It’s a big question. We all want to be happy. We all have a vague and intuitive sense of what it is. But when asked, most can’t define it.
- “It’s about having fun,” says one person.
- “It’s about success,” says another.
- “Relationships are what make us happy,” says another.
Then someone says back, “These are things that make us happy, but they don’t define happiness itself.” They pose the question again, and people are stumped.
This makes happiness hard to achieve. If we don’t even understand what it is, how can we intelligently pursue it?
Problem is, even the experts have difficulty agreeing on the definition of happiness. One describes it as “subjective well-being,” while another describes it as “experiences that create joy or contentment.”
“There are thousands of books on happiness,” writes Harvard psychologist Daniel Gilbert in his book Stumbling on Happiness, “and most of them start by asking what happiness really is. As readers quickly learn, this is approximately equivalent to beginning a pilgrimage by marching directly into the first available tar pit, because happiness really is nothing more or less than a word we word makers can use to indicate anything we please. The problem is that people seem pleased to use this one word to indicate a host of different things, which has created a tremendous terminological mess…”1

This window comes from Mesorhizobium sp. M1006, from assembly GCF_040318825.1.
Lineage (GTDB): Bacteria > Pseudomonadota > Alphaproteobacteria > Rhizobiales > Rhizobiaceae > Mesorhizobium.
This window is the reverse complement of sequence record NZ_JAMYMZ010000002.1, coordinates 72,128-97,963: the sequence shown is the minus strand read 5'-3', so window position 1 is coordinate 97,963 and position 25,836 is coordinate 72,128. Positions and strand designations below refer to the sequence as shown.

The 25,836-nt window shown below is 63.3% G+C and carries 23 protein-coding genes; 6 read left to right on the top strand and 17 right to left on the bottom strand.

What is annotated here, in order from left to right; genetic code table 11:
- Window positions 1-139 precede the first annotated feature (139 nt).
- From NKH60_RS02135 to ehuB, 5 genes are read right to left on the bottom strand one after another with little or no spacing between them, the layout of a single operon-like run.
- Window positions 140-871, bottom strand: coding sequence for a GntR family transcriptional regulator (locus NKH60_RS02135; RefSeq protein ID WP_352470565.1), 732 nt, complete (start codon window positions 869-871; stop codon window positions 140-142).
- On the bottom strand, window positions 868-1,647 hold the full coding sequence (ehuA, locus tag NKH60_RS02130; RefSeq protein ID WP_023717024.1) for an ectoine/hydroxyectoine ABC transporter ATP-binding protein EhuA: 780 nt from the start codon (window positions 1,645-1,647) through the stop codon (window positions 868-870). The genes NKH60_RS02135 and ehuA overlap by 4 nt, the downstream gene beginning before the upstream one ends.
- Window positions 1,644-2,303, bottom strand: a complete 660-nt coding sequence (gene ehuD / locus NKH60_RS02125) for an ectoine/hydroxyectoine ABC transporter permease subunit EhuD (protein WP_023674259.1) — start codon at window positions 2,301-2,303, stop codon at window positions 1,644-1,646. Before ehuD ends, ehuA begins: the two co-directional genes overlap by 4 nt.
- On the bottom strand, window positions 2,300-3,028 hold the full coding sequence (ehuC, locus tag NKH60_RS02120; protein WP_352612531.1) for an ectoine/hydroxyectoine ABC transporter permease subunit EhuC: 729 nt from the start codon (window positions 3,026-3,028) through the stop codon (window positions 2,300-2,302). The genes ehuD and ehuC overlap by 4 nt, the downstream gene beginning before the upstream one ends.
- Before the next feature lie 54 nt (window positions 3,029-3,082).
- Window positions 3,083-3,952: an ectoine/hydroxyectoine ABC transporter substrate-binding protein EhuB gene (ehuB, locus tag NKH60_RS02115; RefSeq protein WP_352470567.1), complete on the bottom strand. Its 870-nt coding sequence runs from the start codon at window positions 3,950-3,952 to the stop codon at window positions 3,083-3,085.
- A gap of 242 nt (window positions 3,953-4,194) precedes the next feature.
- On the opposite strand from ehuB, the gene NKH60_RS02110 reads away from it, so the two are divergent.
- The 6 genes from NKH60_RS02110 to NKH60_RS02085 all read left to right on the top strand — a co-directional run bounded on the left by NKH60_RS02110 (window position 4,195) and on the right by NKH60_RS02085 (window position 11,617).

How do we sort out the “terminological mess”? I devote a chapter to it in my recent book Automatic Influence, where I write, “I’ve had my chance to muck around in this mess for a while, and I’ve landed on a working definition that not only describes happiness, but more importantly, where happiness comes from.”2
Here’s my definition:
Happiness is a pattern of positive emotion that comes from seeing good things happen at a good pace.
Then I invest the rest of the chapter to support and explain and apply the definition, which I will do in upcoming blog articles.
If we want happy lives, it helps to get clear on what happiness is.
1Daniel Gilbert, Stumbling on Happiness (New York: Vintage Books, 2005), p. 33.
2Erik Van Alstine, Automatic Influence: New Power for Change in Work and Life (New York: Stone Lounge Press, 2016), p. 123.